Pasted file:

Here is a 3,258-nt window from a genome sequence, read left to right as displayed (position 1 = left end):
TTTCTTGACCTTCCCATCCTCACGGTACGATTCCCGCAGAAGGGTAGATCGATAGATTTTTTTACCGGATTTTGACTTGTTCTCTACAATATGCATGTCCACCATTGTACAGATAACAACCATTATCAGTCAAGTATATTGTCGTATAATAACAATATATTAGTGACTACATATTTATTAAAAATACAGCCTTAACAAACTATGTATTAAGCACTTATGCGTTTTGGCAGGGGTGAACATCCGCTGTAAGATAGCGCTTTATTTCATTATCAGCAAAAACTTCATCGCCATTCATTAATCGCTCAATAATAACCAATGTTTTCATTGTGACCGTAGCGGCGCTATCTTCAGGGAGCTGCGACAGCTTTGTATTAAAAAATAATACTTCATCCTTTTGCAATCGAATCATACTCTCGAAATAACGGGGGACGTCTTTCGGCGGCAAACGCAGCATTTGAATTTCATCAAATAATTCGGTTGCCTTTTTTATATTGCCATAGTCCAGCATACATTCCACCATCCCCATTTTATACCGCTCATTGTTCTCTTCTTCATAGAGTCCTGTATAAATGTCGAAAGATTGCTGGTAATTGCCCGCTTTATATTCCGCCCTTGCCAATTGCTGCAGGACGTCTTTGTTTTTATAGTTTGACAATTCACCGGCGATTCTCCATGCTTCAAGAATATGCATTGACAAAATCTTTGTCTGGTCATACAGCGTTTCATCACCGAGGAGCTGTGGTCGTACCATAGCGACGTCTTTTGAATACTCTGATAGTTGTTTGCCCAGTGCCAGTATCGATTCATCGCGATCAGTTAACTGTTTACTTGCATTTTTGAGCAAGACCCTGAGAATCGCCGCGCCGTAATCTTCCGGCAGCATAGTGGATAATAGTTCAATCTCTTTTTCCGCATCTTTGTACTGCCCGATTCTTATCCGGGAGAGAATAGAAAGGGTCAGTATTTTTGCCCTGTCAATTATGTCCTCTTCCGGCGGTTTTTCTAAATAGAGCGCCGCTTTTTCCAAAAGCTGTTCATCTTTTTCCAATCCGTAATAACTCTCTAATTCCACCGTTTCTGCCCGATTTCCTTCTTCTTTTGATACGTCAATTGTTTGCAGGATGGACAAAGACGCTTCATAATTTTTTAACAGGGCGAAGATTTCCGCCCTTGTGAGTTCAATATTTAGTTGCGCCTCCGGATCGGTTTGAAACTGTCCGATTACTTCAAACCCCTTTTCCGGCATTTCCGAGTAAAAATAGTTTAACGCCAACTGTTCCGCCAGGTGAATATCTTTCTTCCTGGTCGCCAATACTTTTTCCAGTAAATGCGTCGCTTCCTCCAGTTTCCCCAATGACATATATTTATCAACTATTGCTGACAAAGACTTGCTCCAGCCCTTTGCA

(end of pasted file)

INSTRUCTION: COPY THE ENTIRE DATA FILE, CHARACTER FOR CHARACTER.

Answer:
Here is a 3,258-nt window from a genome sequence, read left to right as displayed (position 1 = left end):
TTTCTTGACCTTCCCATCCTCACGGTACGATTCCCGCAGAAGGGTAGATCGATAGATTTTTTTACCGGATTTTGACTTGTTCTCTACAATATGCATGTCCACCATTGTACAGATAACAACCATTATCAGTCAAGTATATTGTCGTATAATAACAATATATTAGTGACTACATATTTATTAAAAATACAGCCTTAACAAACTATGTATTAAGCACTTATGCGTTTTGGCAGGGGTGAACATCCGCTGTAAGATAGCGCTTTATTTCATTATCAGCAAAAACTTCATCGCCATTCATTAATCGCTCAATAATAACCAATGTTTTCATTGTGACCGTAGCGGCGCTATCTTCAGGGAGCTGCGACAGCTTTGTATTAAAAAATAATACTTCATCCTTTTGCAATCGAATCATACTCTCGAAATAACGGGGGACGTCTTTCGGCGGCAAACGCAGCATTTGAATTTCATCAAATAATTCGGTTGCCTTTTTTATATTGCCATAGTCCAGCATACATTCCACCATCCCCATTTTATACCGCTCATTGTTCTCTTCTTCATAGAGTCCTGTATAAATGTCGAAAGATTGCTGGTAATTGCCCGCTTTATATTCCGCCCTTGCCAATTGCTGCAGGACGTCTTTGTTTTTATAGTTTGACAATTCACCGGCGATTCTCCATGCTTCAAGAATATGCATTGACAAAATCTTTGTCTGGTCATACAGCGTTTCATCACCGAGGAGCTGTGGTCGTACCATAGCGACGTCTTTTGAATACTCTGATAGTTGTTTGCCCAGTGCCAGTATCGATTCATCGCGATCAGTTAACTGTTTACTTGCATTTTTGAGCAAGACCCTGAGAATCGCCGCGCCGTAATCTTCCGGCAGCATAGTGGATAATAGTTCAATCTCTTTTTCCGCATCTTTGTACTGCCCGATTCTTATCCGGGAGAGAATAGAAAGGGTCAGTATTTTTGCCCTGTCAATTATGTCCTCTTCCGGCGGTTTTTCTAAATAGAGCGCCGCTTTTTCCAAAAGCTGTTCATCTTTTTCCAATCCGTAATAACTCTCTAATTCCACCGTTTCTGCCCGATTTCCTTCTTCTTTTGATACGTCAATTGTTTGCAGGATGGACAAAGACGCTTCATAATTTTTTAACAGGGCGAAGATTTCCGCCCTTGTGAGTTCAATATTTAGTTGCGCCTCCGGATCGGTTTGAAACTGTCCGATTACTTCAAACCCCTTTTCCGGCATTTCCGAGTAAAAATAGTTTAACGCCAACTGTTCCGCCAGGTGAATATCTTTCTTCCTGGTCGCCAATACTTTTTCCAGTAAATGCGTCGCTTCCTCCAGTTTCCCCAATGACATATATTTATCAACTATTGCTGACAAAGACTTGCTCCAGCCCTTTGCA